The Memory of Love, Paperback
3.5 out of 5 (1 rating)


Freetown, Sierra Leone, 1969. On a hot January evening that he will remember for decades, Elias Cole first catches sight of Saffia Kamara, the wife of a charismatic colleague. He is transfixed. Thirty years later, lying in the capital's hospital, he recalls the desire that drove him to acts of betrayal he has tried to justify ever since.

Elsewhere in the hospital, Kai, a gifted young surgeon, is desperately trying to forget the pain of a lost love that torments him as much as the mental scars he still bears from the civil war that has left an entire people with terrible secrets to keep.

It falls to a British psychologist, Adrian Lockheart, to help the two survivors, but when he too falls in love, past and present collide with devastating consequences.

The Memory of Love is a heartbreaking story of ordinary people in extraordinary circumstances.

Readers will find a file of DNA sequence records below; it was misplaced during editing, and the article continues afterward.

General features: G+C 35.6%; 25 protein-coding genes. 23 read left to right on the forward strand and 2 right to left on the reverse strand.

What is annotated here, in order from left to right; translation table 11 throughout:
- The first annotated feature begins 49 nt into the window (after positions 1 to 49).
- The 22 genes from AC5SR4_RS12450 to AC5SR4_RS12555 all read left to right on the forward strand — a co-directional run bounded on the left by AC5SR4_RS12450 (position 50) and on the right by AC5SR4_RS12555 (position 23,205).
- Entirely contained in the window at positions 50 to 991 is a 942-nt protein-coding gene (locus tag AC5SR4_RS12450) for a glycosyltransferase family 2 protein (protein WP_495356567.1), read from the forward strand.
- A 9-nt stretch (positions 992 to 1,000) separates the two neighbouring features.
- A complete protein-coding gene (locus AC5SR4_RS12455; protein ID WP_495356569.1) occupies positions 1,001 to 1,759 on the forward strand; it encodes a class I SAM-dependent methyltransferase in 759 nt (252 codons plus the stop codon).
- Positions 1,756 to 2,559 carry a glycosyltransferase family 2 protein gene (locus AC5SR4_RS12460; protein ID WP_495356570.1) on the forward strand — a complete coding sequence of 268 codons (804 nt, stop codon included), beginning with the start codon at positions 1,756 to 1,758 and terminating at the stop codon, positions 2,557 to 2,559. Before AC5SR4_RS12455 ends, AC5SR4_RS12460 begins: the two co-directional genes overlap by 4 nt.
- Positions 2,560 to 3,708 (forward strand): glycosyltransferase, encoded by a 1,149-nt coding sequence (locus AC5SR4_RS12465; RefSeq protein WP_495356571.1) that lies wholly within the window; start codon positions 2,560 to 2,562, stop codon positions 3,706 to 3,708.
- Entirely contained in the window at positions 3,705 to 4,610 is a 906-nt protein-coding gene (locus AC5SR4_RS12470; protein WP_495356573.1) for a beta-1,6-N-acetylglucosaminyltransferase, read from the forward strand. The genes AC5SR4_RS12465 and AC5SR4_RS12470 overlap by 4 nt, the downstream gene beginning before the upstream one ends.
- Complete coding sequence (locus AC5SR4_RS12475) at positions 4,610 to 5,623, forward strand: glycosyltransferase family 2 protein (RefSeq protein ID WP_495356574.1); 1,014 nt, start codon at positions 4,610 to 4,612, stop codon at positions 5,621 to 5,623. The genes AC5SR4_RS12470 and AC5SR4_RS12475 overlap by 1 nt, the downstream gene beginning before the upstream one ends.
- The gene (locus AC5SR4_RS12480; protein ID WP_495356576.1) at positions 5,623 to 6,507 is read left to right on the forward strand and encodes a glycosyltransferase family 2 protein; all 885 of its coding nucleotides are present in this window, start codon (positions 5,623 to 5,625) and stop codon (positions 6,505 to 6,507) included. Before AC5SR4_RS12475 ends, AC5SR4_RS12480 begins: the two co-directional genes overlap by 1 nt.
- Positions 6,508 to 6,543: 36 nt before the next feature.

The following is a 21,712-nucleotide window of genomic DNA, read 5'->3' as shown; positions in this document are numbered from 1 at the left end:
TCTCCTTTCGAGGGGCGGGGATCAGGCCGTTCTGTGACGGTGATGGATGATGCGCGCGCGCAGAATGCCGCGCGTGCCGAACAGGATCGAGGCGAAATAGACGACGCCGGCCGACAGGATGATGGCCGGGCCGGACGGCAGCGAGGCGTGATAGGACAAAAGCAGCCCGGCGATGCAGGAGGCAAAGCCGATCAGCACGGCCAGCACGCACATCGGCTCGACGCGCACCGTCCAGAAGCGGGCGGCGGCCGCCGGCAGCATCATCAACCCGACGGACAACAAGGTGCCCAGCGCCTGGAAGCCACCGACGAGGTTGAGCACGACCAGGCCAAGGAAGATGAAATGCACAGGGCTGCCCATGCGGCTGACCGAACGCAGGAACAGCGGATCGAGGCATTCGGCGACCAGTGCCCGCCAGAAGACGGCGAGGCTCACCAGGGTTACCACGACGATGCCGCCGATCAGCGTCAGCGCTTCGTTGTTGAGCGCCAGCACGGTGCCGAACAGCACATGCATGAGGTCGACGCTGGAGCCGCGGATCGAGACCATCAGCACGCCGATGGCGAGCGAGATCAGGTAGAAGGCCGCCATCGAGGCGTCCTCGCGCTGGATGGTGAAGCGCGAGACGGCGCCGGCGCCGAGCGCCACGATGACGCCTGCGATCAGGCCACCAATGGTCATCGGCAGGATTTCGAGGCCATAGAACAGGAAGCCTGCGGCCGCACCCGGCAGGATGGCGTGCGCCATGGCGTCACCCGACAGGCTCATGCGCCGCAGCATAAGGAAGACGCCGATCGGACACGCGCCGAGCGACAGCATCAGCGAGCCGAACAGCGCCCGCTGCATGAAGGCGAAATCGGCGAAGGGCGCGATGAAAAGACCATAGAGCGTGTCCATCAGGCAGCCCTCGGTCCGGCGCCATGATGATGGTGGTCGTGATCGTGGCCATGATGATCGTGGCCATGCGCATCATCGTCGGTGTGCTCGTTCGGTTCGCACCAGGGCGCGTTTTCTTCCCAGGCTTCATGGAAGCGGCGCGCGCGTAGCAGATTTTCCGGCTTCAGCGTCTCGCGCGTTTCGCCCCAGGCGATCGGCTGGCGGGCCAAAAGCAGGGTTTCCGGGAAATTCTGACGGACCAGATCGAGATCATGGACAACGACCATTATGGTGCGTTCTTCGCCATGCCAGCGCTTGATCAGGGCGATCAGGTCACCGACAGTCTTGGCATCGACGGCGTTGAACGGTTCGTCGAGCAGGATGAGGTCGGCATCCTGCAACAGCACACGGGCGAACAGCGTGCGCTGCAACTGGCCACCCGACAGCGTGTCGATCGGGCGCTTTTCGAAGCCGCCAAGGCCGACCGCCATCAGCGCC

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A bit confusing, but I'm glad I read it.When I look back over this book and think about its content, I realise that it was quite a fascinating read, with a lot of details that we spent an excellent book group flushing out. However, while I was reading it I was really struggling to keep it flowing. It was a painfully slow read and the majority of my fellow book-groupers felt the same way. I found it very confusing, not least, the nationalities (native African or ex-pat British) of some of the characters and who was speaking when a new chapter started.Set in Sierra Leone, the narrative swaps - a bit irratically - between current time and 1969, when Elias Cole first sets eyes upon Saffia. He is instantly besotted and although she is married, starts to stalk her, even befriending her husband, his colleague, Julius.In current time, Adrian Lockheart, a volunteer psychologist, is listening to the elderly Elias recount his life, but why is he so determined to tell all? Is he trying to rewrite history so that he appears more favourably?The use of the psychologist, Adrian, was an excellent tool to recount many of the experiences of survivors of the 1991-2002 civil war, as he attempts to help them come to terms with their lives. Almost the whole population is suffering from some degree of post taumatic stress disorder after the atrocities.Adrian befriends a fellow hopital doctor, surgeon, Kai, probably the most likable character. Kai is dedicated to his country but has recently started to consider moving to the USA for a better life and to escape his memories.The denouement effectively links Elias, Adrian and Kai in a satisfying finale that joins the various strands of the novel.Although I am glad I read this book, I stand by my 3.5 star rating as I found it rather confusing, especially in the first half. I don't think I'd particularly recommend it and am quite surprised by some of the glowing reviews it has received.

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